August 1st is World Wide Web Day!
Imagine for a moment how life was just 25 years ago. The world wide web wasn’t the powerhouse tool it is today. It was already around already; you just didn’t know about it.
Now picture how life would be without the world wide web today. We rely so much on the tool to do everything that the mere thought of its absence seems inconceivable. It’s kind of hard to imagine.
You may have noticed we didn’t mention “the internet.” That’s because the internet and the world wide web are very different tools working in conjunction. The world wide web is the global information system operating over the internet.
In other words, the world wide web is the data we manage online, while the internet is how said data travels from one place to another. This blog post discusses a brief history of the world wide web you need to know.
Quick History of the World Wide Web
We already established how the world wide web and the internet are two separate things. However, it’s almost impossible to speak of one without the other. You may be wondering which day the world wide web went online.
Let’s make a clear distinction first. The internet was a system used to share data among government agencies in the 60s. On the other hand, the creation of the world wide web was handled by British scientist Sir Tim Berners-Lee back in 1989.
Berners-Lee was frustrated at how difficult it was to share information between computers. His basic idea was to create a system to share knowledge in various research spaces more efficiently.
The notion was good, but the execution went poorly because there were many different computer languages back then. Berners-Lee didn’t give up and created three other protocols that would allow him to shape the world wide web as you know it today. The first one is HTML or Hypertext Markup Language, the formatting language used for the web.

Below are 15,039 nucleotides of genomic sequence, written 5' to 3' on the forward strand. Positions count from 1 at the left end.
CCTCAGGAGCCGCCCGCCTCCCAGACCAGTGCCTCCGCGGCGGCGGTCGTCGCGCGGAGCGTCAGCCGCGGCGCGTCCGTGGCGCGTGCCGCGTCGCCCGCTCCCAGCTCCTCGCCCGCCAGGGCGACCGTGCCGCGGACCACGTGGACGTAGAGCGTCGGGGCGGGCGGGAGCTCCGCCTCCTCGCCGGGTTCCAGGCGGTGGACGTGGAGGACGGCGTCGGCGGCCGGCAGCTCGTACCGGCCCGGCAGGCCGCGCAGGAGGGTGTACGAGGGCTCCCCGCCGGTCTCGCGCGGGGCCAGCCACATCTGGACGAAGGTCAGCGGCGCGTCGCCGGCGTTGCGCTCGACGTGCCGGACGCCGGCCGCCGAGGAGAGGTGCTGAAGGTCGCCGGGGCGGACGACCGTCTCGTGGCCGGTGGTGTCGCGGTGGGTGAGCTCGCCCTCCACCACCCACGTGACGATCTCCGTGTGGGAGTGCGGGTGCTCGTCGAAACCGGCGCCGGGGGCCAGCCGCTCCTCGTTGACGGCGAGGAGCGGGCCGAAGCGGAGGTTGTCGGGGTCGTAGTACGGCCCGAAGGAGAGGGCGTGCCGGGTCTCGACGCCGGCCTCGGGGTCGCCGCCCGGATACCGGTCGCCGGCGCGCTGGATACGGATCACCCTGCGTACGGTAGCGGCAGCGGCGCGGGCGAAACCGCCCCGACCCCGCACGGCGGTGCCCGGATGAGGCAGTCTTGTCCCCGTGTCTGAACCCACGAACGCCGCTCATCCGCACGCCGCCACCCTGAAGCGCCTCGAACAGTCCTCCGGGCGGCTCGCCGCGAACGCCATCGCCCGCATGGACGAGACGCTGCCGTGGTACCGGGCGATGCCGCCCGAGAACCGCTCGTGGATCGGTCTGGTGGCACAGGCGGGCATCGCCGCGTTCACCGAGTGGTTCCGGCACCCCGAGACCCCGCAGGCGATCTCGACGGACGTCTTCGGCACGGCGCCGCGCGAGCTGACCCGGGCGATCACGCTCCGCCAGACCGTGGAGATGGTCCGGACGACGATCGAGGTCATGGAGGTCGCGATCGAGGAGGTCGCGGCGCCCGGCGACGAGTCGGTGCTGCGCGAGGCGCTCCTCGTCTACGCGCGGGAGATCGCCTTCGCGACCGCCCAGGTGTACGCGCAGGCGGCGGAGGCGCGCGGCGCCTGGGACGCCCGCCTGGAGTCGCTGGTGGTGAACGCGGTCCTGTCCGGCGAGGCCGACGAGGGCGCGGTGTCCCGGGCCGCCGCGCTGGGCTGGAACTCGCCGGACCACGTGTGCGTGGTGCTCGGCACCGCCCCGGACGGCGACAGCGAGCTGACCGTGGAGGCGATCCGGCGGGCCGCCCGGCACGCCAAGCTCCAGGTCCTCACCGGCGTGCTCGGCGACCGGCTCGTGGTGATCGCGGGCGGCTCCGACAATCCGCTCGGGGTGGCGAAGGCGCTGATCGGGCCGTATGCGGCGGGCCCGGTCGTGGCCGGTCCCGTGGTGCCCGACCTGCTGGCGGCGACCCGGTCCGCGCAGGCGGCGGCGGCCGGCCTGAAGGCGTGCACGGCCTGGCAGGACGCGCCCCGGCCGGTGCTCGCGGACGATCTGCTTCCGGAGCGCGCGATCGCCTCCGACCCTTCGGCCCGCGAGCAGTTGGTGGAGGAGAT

Next was URI, the Uniform Resource Identifier, a unique address used to identify each resource on the internet. Last was HTTP, the Hypertext Transfer Protocol that helps retrieve linked sources from the web.
The world’s first website was hosted at Berners-Lee’s terminal in the CERN laboratory where he worked. The site was set up to describe the features of everything that would become the world wide web. Berners-Lee also created the first server to store data and share it with others.
The idea took off and was the primary form of communication among data labs. By 1991, the world wide web was up and running. When April of 1993 arrived, CERN decided the world wide web should be made public, and the world was never the same.
The Early Days of the World Wide Web
By the time the world wide web went public, it had already connected countries like Argentina, Brazil, Chile, Spain, Greece, Switzerland, South Korea, and the USA. The first data-driven sites appeared online, such as the National Library of Medicine, tools to track the Dow Jones, and other minor utilities.
The National Science Foundation network lifted restrictions on using the web for commercial purposes. The government stepped in not so far behind and created the National Research and Education Network.
Systems were updated as usage grew by the minute. Nearly 100 countries were connected by the end of 1994, relying on 600,000 hosts and 5,000 networks. The numbers ramped up to a million hosts and 7,500 networks before the year’s end.
By 2000, the internet was fast becoming a fixture in most households. The max speed you could get was 56k using a telephone landline. Yahoo!, Hotmail, and AOL were the biggest names in the industry. AltaVista was still the way to go when you wanted to research anything online. Google was nothing but a small player with a simple search engine.